Akin to a pepper rub, Dabkowski throws around the term "resource" like some tire-gauge of what is good and mediocre theater. Further indicating that because of resources those who "have" can produce a 5 or 6 show season of fully baked theatrical presentations on opening night. Those with less "resources" who attempt to produce the same amount are doomed to mediocre Hades.
I agree with Dabkowski in that sometimes its a matter of quality as opposed to quantity.
The truth of the matter is that those more established theaters with "resources", because of arrangements or deals years ago, pay little to no rent unseen by most of Buffalo's contemporary theaters. In turn, these companies can conduct four to five weeks of rehearsals before the "curtain rises". That money saved on rent (and in some cases utilities) then can go towards talent and tech crews that expedites the rehearsal process.
With all this going, a company with "resources" should damn well have their shit together by opening.
In these economic times, the deals made to theater companies twenty years ago will not exist again. Any theater company attempting to start up in Buffalo will most likely have to rent or take out a lease on space they will have to modify into a performance room. When Dabkowski mentions that some theaters are "happy to put out six or seven (or more) under-baked productions a year" indicates he does not recognize the fact some companies are forced to pay rent or close up.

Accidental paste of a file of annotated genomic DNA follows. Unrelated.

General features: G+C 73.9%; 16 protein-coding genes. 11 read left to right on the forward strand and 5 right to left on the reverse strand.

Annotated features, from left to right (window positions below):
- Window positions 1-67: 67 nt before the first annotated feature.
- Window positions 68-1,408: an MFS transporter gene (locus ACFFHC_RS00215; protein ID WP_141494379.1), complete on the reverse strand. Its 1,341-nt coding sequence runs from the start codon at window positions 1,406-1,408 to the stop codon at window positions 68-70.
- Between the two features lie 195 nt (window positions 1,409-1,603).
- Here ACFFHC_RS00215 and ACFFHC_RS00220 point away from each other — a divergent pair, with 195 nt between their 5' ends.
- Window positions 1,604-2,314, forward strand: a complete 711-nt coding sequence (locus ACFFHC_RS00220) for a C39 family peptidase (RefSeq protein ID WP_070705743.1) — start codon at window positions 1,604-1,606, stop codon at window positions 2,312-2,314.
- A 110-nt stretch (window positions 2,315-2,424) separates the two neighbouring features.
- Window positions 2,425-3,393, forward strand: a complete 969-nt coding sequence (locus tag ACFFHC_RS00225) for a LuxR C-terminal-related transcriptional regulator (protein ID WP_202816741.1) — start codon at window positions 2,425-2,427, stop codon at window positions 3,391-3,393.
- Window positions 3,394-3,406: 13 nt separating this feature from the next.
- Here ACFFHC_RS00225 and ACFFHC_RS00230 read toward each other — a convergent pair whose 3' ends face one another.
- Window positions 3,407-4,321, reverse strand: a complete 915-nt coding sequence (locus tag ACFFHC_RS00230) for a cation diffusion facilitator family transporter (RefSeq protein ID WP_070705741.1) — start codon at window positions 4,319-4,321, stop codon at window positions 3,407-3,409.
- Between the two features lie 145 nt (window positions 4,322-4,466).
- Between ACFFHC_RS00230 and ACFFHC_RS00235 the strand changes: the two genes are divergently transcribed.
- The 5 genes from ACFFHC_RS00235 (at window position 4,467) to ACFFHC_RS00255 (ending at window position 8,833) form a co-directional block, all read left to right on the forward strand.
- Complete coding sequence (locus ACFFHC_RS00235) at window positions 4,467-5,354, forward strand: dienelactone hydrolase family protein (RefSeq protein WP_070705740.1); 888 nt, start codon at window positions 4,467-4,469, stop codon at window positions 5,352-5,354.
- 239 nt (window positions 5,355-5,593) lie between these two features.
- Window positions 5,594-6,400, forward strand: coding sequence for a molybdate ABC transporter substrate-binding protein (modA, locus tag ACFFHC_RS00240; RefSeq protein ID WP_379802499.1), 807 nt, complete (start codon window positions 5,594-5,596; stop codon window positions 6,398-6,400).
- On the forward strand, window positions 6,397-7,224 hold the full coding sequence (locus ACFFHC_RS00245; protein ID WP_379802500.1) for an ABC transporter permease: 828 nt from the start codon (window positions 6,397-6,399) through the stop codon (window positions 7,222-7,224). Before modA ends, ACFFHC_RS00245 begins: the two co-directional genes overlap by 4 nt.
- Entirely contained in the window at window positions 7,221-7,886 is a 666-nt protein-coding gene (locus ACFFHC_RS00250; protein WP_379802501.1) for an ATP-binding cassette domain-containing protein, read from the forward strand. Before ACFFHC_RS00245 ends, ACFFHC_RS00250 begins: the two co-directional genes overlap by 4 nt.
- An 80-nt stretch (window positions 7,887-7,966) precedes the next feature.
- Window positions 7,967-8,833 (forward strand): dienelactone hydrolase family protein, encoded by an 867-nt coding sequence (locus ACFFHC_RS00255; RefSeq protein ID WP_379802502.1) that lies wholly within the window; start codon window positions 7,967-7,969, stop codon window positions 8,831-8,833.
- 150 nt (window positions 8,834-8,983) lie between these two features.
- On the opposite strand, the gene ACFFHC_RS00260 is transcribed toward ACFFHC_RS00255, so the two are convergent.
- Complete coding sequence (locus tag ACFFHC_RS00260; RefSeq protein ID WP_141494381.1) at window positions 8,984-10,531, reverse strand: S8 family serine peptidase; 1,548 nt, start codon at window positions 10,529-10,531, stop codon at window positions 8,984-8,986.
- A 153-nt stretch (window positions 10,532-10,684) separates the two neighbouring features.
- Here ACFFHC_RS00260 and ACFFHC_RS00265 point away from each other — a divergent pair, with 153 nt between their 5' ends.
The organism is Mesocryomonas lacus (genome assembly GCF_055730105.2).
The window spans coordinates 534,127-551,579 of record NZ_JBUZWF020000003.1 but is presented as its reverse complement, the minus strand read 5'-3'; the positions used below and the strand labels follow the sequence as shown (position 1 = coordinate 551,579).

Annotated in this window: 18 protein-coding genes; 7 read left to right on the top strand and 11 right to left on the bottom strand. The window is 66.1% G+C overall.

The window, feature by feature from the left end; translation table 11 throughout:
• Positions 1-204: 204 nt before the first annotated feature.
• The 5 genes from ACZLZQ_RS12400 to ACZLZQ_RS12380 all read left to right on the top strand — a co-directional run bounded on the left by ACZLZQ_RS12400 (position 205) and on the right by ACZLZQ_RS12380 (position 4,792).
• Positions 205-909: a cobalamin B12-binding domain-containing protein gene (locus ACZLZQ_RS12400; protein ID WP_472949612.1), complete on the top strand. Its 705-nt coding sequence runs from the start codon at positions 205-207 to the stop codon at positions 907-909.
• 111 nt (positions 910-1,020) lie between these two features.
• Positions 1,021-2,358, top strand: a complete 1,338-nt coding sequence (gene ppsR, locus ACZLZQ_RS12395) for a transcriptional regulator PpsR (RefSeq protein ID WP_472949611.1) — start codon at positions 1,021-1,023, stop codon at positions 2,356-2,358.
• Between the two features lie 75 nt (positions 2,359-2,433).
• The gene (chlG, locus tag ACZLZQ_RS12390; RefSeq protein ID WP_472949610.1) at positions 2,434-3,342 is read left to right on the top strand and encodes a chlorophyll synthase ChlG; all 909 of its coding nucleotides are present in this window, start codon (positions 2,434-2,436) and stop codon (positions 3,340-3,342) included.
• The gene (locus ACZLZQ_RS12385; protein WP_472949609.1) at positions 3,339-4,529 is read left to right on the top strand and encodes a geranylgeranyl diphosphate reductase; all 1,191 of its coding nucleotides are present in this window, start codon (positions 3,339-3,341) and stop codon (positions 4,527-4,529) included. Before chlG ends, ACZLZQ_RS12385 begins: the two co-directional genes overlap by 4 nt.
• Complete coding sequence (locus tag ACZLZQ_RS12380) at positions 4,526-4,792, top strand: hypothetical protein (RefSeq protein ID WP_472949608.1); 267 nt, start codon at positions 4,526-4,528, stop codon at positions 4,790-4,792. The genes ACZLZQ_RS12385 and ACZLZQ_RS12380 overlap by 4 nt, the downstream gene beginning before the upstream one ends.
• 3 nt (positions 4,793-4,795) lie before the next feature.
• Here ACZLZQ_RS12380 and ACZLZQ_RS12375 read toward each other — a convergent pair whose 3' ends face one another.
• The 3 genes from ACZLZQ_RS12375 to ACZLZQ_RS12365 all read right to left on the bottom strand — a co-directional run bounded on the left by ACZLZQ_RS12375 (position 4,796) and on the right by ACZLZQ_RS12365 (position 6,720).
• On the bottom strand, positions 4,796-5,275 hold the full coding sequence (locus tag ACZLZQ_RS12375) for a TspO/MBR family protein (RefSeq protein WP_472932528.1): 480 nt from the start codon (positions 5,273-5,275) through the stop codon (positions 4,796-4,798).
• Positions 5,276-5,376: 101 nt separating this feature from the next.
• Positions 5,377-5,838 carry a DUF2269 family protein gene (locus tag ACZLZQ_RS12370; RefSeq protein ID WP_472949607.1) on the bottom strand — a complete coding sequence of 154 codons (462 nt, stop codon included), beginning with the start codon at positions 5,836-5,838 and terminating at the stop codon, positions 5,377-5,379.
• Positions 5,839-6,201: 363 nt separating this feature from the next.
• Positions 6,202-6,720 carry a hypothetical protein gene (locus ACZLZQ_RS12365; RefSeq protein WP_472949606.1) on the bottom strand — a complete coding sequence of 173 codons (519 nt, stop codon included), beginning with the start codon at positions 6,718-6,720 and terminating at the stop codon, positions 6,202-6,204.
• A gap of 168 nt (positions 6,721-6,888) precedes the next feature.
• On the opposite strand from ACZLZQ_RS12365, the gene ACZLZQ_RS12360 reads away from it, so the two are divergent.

Now I can hear those Economic Darwinians from the back-row, but this survival game is the same one being played by Collins as it pertains to Cultural Groups who need public money to keep existing.
What's the difference?
Should these types of companies collaborate? Absolutely, and, in essences, reflect what Dabkowski is trying to express. The problem with this comes down to the simple economic fact that in order to pay rent and utilities, these companies would have to ask for numbers that could crush any startup theater companies' budget.
So the choice becomes whether a rent-paying theater should sub-lease to another company with faith that rent and utilities will be paid, actors and staff will be somewhat compensated and whatever resources are not depleted by this joint venture.
Or simply keep producing on their own piece and avoid this uncertainty.
It may be safe to assume that twenty-five years ago when folks were performing in living rooms, school auditoriums, cramped modified spaces, or on the Nietzsche's backstage, the question of being underbaked on opening night was not being raised. Instead the positive statement of "I'm doing my dramatic art and I love it" was being made.
And most likely, patrons and those enamored with the now defunct Studio Arena were making claims that these small, splinter theater groups were mediocre, underrehearsed, had poor production values and were overproducing.
With that, Mr. Dabkowski should be relieved and happy to see these small underfunded groups never listened to the criticism or he wouldn't have a reference point to deem what is good and mediocre theater.
Matthew LaChiusa is the Artistic/Executive Director for American Rep Theater of WNY. His own work, "Axeman's Jazz" and two other ART productions (Greater Tuna & Last Meeting of the Knights of the White Magnolia) have received 2 1/2 star reviews from Colin Dabkowski. And for the actors, EVERY night is opening night...